Introduction: Boiling a Casio G-Shock Mudman

About: Creator of #TheBBBChallenge & founder of Brian's Backpacking Blog | Gear Developer & Tester, Designer, BeeKeeper.

The buttons on the Casio G-Shock Mudman series are notoriously stiff to depress, mine appear to be no exception. Several people online have said that by boiling the bezel for 20-30 minutes you can soften them up. Well I have some spare time and a digital camera handy so I'm going to see if this crazy idea works.

Note: If you do not have the correct tools for doing this I suggest you stop right here. The screws on the Mudman are very small (little buggers) and without the correct screwdrivers you stand the chance of badly stripping the heads. Also, I take *no* responsibility for you doing this at home and ruining your watch.

Step 1: Getting Started

Getting started: This is optional. I am going to remove the straps on my Mudman to make things a little easier. I'm also going to throw them into the boiling water to see if the straps get softer after boiling.

Once the straps have been removed it makes it a little easier to handle the main body of the watch.

Step 2: Removing the Caseback

The next step is to remove the four screws holding the back on. These are very small Phillips head screws so as I mentioned before make sure you have the right sized screwdriver to avoid burring the heads up. Edit: It's been pointed out that I did *NOT* have to remove the caseback in order to get the bezel off. If you do not want to remove it, keep reading through until you get to the point where I remove the two tiny screws on the side of the bezel at the 3 o'clock and 9 o'clock positions - Step #3

Remove all four screws carefully and put them somewhere safe. The back cover will not come off yet, there are two even smaller screws on either side-edge of the case that need to be taken out.

Remove the two tiny screws that are on opposite sides of the case body. These can be found at the 3 o'clock and 9 o'clock positions. Keep these two screw separate from the others as they are a different size.

Once the final two screws have been removed you can start dismantling the case. The first thing to do is to remove the back case cover. This should already be loose and will lift right off.

Next, lift off the metal case back. Be sure to keep the watch body in the upside down position as shown otherwise the module could easily fall out. Sounds obvious but trust me.

You should now be able to see the full internal workings of the watch. The module is slightly hidden by a soft rubber protective cover - there is no need to remove this.

Step 3: Removing the Bezel and Inner Module

Next up, removing the outer bezel from the internal workings. I found this to be more tricky than I had expected. Take your time and slowly pry open the outer bezel. I found that by opening up the bezel on the square button side and then quickly opening up the bezel on the opposite large button side I was able to slip the workings out from the bezel.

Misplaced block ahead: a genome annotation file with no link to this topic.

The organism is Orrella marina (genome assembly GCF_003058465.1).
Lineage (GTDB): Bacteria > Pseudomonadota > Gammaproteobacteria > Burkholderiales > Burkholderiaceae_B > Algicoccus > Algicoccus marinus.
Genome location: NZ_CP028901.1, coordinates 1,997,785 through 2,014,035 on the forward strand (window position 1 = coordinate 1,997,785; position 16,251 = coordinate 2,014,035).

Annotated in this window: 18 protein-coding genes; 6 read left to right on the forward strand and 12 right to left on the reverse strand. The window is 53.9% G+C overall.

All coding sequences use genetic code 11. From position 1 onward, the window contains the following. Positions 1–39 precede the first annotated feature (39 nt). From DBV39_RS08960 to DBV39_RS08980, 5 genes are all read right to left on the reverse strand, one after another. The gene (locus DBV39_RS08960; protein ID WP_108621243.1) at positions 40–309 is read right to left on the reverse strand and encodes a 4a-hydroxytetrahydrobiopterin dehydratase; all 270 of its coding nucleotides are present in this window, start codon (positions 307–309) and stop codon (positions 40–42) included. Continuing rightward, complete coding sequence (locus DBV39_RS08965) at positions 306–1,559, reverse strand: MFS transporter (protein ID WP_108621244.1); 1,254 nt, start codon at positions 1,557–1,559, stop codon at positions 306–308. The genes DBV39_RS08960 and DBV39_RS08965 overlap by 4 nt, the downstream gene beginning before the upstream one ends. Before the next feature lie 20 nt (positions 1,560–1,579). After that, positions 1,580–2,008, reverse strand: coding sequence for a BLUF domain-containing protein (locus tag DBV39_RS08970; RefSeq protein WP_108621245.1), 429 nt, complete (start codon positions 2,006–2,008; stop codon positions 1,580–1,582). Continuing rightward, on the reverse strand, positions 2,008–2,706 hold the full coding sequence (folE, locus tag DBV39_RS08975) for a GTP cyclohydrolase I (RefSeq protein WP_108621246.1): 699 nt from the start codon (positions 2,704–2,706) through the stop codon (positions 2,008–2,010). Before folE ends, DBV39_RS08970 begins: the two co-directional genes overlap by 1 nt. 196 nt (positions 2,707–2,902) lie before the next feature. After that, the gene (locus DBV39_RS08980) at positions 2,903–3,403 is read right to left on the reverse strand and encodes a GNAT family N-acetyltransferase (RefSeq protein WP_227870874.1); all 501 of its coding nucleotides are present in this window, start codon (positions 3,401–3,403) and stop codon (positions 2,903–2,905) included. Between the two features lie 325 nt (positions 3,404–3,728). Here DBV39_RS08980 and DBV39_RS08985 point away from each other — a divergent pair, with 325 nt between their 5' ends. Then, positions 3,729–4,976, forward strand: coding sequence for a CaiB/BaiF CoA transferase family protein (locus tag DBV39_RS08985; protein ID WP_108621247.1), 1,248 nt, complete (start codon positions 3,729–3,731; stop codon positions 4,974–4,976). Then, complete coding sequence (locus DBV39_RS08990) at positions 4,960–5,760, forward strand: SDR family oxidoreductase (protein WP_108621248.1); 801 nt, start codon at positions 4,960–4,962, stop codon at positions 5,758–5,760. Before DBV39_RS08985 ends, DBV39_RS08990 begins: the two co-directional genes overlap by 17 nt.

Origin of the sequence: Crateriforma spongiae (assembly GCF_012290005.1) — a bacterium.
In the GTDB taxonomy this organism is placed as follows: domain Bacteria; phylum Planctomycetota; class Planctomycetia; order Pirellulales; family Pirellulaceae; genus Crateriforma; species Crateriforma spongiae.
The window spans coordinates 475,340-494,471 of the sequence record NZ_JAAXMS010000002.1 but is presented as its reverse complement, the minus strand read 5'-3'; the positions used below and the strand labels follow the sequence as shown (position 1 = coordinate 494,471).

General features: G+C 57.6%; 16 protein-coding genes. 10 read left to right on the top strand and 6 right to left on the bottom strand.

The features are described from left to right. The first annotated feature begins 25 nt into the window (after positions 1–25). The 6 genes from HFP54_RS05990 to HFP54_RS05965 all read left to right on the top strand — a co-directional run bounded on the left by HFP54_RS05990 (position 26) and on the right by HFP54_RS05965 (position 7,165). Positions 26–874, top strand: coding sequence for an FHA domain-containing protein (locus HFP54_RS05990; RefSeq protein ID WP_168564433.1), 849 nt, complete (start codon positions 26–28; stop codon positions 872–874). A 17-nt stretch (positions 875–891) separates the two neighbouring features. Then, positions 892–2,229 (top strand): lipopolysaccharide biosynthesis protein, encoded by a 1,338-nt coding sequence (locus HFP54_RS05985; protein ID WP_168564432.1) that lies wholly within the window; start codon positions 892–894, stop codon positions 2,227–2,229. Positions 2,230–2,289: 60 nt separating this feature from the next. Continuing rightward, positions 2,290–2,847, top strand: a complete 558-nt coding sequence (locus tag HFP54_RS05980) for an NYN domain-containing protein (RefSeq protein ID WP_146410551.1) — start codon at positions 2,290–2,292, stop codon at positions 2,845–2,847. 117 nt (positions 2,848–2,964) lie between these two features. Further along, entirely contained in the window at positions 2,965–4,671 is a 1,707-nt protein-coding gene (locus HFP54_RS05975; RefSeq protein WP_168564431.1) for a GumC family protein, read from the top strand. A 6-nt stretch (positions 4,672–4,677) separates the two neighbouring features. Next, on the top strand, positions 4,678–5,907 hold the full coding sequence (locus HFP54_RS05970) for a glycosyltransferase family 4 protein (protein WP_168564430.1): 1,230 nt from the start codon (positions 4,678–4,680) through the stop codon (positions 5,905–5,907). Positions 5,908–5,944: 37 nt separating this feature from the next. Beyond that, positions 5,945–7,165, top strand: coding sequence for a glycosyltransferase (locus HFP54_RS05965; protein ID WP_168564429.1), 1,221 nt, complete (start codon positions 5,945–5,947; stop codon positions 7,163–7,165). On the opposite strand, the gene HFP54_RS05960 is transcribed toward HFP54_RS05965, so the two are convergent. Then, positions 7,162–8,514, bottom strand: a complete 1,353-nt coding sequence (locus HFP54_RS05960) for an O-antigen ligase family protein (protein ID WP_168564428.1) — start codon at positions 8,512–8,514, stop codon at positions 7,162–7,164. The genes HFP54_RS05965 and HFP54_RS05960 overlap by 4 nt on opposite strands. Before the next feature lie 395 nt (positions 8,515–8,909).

Once you get that first edge out the whole inner module should pop right out. Be very careful not to disturb the small spring sticking out of the back of the module at the top (11 o'clock position in the picture below).

Here is the shot that many Mudman owners, myself included, have been waiting to see. A "naked" Mudman! It's funny, during this entire process I began to really appreciate the quality and craftsmanship (albeit it fully automated) of this watch. No blemishes or flaws even on the pieces you would never normally see.

Step 4: Get the Water Boiling!

Ok, so the Mudman is now full disassembled and ready for the real science experiment. Begin boiling the water.

As I mentioned earlier, I am going to boil both pieces of the strap at the same time as I boil the outer bezel. I've got the water up to a rolling boil and I'm ready to take the plunge. In they go.

I've heard varying times provided for doing this, so I opted for somewhere in the middle - 20 minutes ought to be long enough to discern a difference. What better way to time this than with my atomic, solar Mudman!

While I'm waiting I go back to take a closer look at the "naked" Mudman. It looks pretty cool with its clothes off, but it's a little too vulnerable to be messing around with it. Interestingly I had it set to beep on the hourly intervals and one came and went while it was out of the case - there was no sound because that tiny little spring sticking out of the back of the module was not making contact with the metal case back.

Step 5: Reassembly and Testing

Here is the boiled and reassembled Mudman. The burning questions is: "Are the buttons softer after boiling the bezel?" The answer: "You bet they are!" I'd guess that they are anywhere between 40 - 50% softer than before being boiled. I noticed that the strap was much softer too and incredibly comfortable, not that it was bad to start with.

I'd say this was a great success. I had my doubts but it looks like this really works - I feel just like the Mythbusters. I will definitely being doing this for my atomic solar Muddy.

Well I hope you find this useful and somewhat entertaining. I enjoyed doing this and can attest that the difference is so noticeable that you won't regret taking the time to go through these steps.